Definitions

from Wiktionary, Creative Commons Attribution/Share-Alike License

  • n. Alternative spelling of éclat. (brilliance of success or effort; splendor; brilliant show; striking effect; glory; renown.)

from the GNU version of the Collaborative International Dictionary of English

  • n. Brilliancy of success or effort; splendor; brilliant show; striking effect; glory; renown.
  • n. Demonstration of admiration and approbation; applause.

from WordNet 3.0 Copyright 2006 by Princeton University. All rights reserved.

  • n. brilliant or conspicuous success or effect
  • n. enthusiastic approval
  • n. ceremonial elegance and splendor

Etymologies

Borrowed from French, éclat. (Wiktionary)

Examples

  • In one sense, to be sure, pigeons and ring-doves could not dance but with 'eclat' -- 'a claw? '

    Literary Remains, Volume 2

  • As for things I can’t live without …. mac eye shadows and lip gloss .. touche eclat is a must for the ‘ol under eye bags .. and I always keep tea tree oil handy for spots.

    The Beauty Products I can’t live without « Bored Mommy

  • I had not passed with the "eclat" my tutor prophesied; but, I contrived to get numbered amongst those fortunate six who secured their appointments out of the entire sixty that competed.

    She and I, Volume 2 A Love Story. A Life History.

  • He set forth with much 'eclat' and a little innocent posturing and ritual, in which a cornet and a violin figured, together with a farewell oration by the Cure.

    The Money Master, Volume 1.

  • Every one was eager to get a sight of the young hero whose career had commenced with so much 'eclat'.

    The Memoirs of Napoleon

  • She will expect to meet with all the good-breeding and delicacy that she brings; and as she is past the glare and 'eclat' of youth, may be the more willing to listen to your story, if you tell it well.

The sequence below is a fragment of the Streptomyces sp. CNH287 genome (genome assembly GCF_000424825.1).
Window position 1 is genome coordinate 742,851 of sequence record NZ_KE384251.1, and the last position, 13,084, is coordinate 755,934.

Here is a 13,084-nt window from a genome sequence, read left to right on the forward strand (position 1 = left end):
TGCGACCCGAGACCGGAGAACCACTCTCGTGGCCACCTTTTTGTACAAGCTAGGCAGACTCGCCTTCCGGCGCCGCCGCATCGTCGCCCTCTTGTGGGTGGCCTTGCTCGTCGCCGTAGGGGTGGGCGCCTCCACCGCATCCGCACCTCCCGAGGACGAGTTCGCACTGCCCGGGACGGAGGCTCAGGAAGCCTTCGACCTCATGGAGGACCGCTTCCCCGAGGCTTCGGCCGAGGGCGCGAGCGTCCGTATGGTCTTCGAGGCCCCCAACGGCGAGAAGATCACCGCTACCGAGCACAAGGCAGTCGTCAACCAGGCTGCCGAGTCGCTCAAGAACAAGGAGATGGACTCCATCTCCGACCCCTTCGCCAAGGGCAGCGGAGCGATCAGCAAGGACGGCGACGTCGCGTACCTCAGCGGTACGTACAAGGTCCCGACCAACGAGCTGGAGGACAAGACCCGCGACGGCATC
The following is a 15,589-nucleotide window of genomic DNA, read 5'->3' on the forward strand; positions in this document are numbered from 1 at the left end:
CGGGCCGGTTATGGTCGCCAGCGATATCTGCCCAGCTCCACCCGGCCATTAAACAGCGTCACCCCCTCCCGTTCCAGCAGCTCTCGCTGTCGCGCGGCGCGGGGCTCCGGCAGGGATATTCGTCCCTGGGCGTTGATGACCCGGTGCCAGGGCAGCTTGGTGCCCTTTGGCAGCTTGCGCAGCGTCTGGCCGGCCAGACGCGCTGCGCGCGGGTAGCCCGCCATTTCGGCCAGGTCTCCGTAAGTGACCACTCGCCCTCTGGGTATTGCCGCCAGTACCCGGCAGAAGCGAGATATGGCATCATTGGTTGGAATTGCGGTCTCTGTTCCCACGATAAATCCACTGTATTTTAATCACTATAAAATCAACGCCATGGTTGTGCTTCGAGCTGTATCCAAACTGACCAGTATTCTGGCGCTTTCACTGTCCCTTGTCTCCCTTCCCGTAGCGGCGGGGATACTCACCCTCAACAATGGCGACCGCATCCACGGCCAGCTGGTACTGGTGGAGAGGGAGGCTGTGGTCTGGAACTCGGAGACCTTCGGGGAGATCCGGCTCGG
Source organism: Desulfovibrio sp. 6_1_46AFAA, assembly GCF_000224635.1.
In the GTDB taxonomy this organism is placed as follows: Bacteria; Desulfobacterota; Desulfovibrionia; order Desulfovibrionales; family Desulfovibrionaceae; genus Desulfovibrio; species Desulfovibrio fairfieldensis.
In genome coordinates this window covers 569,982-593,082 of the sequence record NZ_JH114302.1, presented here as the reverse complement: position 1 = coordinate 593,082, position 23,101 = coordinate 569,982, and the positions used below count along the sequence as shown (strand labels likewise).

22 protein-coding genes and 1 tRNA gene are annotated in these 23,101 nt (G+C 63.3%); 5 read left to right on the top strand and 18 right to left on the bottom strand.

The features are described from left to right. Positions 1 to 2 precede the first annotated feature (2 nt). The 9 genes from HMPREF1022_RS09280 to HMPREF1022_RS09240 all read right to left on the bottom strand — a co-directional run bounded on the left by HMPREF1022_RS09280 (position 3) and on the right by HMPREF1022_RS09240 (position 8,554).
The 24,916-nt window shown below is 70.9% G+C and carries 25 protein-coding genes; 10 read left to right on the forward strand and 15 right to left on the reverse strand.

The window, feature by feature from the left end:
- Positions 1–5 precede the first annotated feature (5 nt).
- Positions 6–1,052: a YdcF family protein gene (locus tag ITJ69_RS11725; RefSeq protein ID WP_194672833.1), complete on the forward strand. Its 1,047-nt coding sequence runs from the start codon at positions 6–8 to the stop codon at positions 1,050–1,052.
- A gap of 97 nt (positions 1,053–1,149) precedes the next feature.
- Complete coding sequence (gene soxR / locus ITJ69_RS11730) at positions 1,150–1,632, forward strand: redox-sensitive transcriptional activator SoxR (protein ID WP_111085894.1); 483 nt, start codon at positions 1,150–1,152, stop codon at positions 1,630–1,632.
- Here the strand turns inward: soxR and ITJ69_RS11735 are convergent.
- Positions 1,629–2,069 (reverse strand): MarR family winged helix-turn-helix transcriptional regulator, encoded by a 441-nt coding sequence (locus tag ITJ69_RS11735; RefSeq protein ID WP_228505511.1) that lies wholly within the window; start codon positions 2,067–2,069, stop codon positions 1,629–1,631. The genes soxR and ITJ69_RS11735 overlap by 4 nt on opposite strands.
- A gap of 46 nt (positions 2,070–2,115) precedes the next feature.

Letters to His Son on the Art of Becoming a Man of the World and a Gentleman, 1751

  • 'eclat' it will give you, when you return here, to be allowed to be the best scholar, for a gentleman, in England; not to mention the real pleasure and solid comfort which such knowledge will give you throughout your whole life.

    Letters to His Son on the Art of Becoming a Man of the World and a Gentleman, 1748

  • A synchronized swimmer in her youth, she works hard to stay fit and has paid tribute to her mother for teaching her to present herself with classic French eclat.

    The Untapped Power of Erotic Capital

  • Brigish has managed to avoid this trap with the commendable restraint of his presentation, a desire to share his observations without fanfare or eclat.

    Breathing in the Buddha

  • As soon as the bacon was well under way, and Millie, her lymphatic aid, had been brisked up a bit by a few deftly chosen expressions of contempt, she carried the cloth, plates, and glasses into the parlour and began to lay them with the utmost eclat.

    The Invisible Man

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